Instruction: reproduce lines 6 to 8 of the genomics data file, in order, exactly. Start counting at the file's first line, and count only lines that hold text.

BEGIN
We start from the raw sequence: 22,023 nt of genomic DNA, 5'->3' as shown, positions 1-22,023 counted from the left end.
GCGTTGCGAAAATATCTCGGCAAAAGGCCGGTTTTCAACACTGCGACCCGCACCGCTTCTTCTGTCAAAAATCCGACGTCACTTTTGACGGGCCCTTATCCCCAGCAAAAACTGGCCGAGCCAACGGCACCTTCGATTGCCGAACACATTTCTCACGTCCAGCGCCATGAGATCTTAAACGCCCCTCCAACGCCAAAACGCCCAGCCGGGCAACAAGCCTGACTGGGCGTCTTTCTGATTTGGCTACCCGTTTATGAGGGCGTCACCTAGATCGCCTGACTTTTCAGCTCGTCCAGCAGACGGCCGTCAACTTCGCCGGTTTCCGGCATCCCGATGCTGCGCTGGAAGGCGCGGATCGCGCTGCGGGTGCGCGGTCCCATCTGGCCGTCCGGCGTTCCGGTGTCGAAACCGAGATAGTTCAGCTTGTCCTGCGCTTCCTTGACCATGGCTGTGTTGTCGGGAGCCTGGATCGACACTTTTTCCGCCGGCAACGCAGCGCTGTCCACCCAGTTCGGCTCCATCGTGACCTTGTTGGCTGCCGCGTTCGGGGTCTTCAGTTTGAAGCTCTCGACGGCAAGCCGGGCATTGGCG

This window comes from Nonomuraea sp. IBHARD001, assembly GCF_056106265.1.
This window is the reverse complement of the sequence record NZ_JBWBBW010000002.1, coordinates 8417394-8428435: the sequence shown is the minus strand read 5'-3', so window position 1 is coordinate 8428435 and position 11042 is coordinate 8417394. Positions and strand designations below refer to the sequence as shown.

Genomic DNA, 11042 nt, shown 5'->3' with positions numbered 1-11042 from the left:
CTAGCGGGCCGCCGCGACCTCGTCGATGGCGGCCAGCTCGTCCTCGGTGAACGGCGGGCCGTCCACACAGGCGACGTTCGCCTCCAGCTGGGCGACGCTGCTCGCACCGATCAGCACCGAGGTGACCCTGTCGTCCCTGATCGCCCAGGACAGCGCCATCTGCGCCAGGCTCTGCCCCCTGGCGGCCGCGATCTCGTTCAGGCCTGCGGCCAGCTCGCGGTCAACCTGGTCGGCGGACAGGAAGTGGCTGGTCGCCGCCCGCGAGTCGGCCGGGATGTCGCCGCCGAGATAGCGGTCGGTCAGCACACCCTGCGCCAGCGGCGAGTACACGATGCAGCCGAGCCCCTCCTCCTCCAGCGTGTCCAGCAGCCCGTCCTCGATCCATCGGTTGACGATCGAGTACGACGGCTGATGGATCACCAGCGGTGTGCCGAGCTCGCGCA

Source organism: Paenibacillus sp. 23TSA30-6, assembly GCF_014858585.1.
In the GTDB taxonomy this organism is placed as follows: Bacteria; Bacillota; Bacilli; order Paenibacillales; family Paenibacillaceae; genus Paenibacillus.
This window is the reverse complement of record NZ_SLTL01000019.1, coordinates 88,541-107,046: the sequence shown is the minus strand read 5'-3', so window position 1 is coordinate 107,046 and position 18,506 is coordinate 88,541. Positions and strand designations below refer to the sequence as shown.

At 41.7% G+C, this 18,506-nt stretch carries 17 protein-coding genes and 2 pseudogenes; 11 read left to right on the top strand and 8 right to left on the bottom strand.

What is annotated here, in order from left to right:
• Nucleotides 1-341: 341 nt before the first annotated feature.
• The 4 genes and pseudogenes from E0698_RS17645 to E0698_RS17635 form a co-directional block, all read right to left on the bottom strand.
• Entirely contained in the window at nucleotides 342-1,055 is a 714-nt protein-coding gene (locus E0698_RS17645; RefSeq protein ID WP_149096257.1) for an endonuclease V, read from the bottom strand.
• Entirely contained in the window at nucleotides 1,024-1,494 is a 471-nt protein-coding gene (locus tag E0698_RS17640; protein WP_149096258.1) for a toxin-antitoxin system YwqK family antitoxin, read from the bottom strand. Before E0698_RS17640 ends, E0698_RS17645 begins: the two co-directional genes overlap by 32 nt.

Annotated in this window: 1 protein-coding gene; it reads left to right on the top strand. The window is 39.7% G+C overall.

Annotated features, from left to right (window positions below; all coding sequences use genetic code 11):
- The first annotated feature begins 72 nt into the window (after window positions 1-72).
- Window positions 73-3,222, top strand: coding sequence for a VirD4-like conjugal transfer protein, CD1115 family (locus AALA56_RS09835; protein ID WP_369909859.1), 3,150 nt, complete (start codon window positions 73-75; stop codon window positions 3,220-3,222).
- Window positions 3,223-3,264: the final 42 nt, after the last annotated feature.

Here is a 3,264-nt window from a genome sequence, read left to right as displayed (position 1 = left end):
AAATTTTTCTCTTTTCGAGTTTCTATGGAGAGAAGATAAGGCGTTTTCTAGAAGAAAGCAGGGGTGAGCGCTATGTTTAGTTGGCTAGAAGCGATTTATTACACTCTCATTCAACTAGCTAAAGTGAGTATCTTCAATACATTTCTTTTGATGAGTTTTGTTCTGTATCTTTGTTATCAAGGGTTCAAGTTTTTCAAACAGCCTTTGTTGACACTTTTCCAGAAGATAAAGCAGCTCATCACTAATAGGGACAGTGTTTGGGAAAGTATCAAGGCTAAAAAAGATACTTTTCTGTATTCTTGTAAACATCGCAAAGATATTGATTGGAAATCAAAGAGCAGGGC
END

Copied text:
CTAGCGGGCCGCCGCGACCTCGTCGATGGCGGCCAGCTCGTCCTCGGTGAACGGCGGGCCGTCCACACAGGCGACGTTCGCCTCCAGCTGGGCGACGCTGCTCGCACCGATCAGCACCGAGGTGACCCTGTCGTCCCTGATCGCCCAGGACAGCGCCATCTGCGCCAGGCTCTGCCCCCTGGCGGCCGCGATCTCGTTCAGGCCTGCGGCCAGCTCGCGGTCAACCTGGTCGGCGGACAGGAAGTGGCTGGTCGCCGCCCGCGAGTCGGCCGGGATGTCGCCGCCGAGATAGCGGTCGGTCAGCACACCCTGCGCCAGCGGCGAGTACACGATGCAGCCGAGCCCCTCCTCCTCCAGCGTGTCCAGCAGCCCGTCCTCGATCCATCGGTTGACGATCGAGTACGACGGCTGATGGATCACCAGCGGTGTGCCGAGCTCGCGCA

Source organism: Paenibacillus sp. 23TSA30-6, assembly GCF_014858585.1.
In the GTDB taxonomy this organism is placed as follows: Bacteria; Bacillota; Bacilli; order Paenibacillales; family Paenibacillaceae; genus Paenibacillus.